The situation has driven some scooter riders to become electric vehicle repair specialists themselves. 

“I had a flat tire so I called up the place I got the scooter and they didn’t respond, so I went crazy and fixed it myself,” Gregory DiBenedetto, the founder and co-owner of Mini Motors Brooklyn, told Motherboard. “That’s what made me wanna open this place.”

DiBenedetto and his business partner Vincent Bitetti opened shop in February 2021, and they say they now repair an average of 15 scooters per day. The surge in new scooter riders has been driven by the pandemic, says Bitetti, and also by food delivery drivers, who have increasingly embraced small electric vehicles in lieu of cars. More recently, the surge in gas prices resulting from the ongoing war in Ukraine has caused another spike in scooter and e-bike ownership as more people seek to avoid paying hefty premiums at the pump.

“A lot of people are using these scooters to do Uber and stuff, so anybody that doesn’t have a car or a license can now buy an electric scooter and be able to go do deliveries and make money,” Bitetti told Motherboard.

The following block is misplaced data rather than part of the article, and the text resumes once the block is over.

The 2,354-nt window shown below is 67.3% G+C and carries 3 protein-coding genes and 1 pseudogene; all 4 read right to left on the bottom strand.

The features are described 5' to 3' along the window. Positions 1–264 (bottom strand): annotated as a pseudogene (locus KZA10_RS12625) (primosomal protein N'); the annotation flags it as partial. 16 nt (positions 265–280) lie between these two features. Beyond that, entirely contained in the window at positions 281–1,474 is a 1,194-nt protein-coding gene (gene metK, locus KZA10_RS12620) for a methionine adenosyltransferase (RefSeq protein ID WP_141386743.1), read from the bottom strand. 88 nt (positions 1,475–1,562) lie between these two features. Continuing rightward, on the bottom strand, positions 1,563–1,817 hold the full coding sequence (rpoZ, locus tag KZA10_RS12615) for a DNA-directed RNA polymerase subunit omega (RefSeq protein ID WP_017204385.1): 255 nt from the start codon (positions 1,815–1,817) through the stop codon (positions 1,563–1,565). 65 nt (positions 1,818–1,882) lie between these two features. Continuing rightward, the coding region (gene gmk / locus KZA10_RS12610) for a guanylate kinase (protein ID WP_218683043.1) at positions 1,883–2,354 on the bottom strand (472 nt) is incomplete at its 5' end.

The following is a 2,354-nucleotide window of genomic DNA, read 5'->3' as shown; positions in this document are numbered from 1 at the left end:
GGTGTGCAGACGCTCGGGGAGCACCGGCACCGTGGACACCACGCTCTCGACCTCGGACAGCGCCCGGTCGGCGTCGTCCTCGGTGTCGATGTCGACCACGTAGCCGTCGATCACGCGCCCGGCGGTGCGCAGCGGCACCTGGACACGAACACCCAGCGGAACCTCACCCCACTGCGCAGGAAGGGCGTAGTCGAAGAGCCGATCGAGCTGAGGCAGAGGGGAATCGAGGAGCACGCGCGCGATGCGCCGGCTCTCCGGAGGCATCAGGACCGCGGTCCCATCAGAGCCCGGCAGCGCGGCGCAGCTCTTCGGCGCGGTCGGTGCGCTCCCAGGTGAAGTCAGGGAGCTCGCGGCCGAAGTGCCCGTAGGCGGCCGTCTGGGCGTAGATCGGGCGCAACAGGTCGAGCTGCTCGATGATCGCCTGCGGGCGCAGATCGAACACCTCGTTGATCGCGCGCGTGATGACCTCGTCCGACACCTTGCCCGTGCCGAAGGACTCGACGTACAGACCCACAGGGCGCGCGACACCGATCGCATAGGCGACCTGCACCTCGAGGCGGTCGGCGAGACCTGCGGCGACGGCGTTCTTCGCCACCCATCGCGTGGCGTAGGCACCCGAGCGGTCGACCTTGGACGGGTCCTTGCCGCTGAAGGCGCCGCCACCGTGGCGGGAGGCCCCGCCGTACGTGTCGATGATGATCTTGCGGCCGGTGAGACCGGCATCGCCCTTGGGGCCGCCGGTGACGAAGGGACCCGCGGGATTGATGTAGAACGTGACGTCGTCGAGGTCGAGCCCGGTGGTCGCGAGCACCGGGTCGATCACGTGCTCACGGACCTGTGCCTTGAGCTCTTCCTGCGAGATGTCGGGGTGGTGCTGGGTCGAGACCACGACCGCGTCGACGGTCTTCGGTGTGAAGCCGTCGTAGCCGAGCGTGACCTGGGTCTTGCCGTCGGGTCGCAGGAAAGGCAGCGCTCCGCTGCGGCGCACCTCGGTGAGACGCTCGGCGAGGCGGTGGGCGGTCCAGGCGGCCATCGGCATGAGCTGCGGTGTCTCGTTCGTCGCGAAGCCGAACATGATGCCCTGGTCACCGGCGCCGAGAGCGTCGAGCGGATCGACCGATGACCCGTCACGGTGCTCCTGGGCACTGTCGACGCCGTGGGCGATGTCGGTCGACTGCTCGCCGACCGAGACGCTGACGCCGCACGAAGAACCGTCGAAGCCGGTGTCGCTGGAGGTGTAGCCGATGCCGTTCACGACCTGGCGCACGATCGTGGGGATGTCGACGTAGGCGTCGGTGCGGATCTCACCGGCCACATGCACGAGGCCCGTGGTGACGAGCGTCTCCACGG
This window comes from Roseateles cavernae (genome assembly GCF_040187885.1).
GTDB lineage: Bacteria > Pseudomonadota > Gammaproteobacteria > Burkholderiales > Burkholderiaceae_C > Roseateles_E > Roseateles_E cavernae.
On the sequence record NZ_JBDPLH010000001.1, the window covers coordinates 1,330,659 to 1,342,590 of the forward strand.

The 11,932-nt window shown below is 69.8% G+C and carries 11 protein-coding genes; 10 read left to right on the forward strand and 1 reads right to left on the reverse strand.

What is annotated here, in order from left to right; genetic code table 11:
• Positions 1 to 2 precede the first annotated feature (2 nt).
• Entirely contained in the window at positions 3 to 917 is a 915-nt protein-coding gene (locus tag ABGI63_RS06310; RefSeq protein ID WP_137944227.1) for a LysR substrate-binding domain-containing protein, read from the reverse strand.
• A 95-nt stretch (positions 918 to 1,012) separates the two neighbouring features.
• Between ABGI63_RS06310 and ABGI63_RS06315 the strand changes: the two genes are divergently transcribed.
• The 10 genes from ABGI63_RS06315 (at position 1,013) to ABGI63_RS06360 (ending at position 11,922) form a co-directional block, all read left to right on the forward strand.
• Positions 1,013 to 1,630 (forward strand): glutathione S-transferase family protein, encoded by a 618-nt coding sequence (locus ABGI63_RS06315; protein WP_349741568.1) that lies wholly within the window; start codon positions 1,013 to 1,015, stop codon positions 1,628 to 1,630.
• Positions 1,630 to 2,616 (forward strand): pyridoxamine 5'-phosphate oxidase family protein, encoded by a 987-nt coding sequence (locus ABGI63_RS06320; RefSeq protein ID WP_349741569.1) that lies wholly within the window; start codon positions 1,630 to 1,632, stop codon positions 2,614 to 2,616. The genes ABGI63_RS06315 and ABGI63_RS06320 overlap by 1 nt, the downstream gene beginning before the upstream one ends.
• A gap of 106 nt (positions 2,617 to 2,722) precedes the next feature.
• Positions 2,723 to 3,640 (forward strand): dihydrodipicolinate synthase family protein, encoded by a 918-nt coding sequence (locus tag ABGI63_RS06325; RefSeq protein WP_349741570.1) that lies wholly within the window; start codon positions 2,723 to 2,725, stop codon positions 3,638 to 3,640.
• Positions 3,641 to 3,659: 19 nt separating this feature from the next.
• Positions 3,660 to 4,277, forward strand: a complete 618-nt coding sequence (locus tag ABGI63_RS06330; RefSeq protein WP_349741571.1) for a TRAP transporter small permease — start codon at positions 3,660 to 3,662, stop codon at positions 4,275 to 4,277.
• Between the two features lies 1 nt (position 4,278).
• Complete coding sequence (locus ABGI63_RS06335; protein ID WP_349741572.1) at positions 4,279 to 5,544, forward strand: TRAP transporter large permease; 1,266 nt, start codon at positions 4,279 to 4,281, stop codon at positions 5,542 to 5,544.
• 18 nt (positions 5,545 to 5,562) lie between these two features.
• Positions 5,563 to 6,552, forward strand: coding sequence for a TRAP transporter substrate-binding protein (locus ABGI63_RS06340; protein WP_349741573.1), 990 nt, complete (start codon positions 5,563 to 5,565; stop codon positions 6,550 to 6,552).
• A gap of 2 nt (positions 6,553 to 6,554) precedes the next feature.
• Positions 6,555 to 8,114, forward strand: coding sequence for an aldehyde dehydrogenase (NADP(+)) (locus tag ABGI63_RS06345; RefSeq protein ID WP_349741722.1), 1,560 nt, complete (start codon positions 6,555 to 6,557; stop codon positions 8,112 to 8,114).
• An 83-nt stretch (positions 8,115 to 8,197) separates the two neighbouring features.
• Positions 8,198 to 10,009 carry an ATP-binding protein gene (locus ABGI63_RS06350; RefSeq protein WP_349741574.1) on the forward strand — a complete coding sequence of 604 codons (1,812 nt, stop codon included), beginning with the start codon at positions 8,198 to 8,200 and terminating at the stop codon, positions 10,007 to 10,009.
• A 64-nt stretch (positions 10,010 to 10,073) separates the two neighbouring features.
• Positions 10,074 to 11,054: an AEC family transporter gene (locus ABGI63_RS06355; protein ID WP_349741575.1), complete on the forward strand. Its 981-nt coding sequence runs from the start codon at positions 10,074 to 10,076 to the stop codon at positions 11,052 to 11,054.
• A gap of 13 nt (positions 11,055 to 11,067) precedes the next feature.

The increasing demand over the past few years has made businesses like Mini Motors Brooklyn into a growing cottage industry for electric vehicle repair. Depending on the brand, e-scooter manufacturers themselves can have varying levels of customer service, and many companies will simply refer customers to local repair specialists—assuming any exist in the area.


“There’s definitely a shortage of talent,” said DiBenedetto, noting that some motorcycle and bike shops are starting to service e-scooters to keep up with the times. “The problem is with most of these scooters you buy on Amazon and stuff, there’s no customer service. If you had a warranty you’d have to box it back up again and send it back to them.”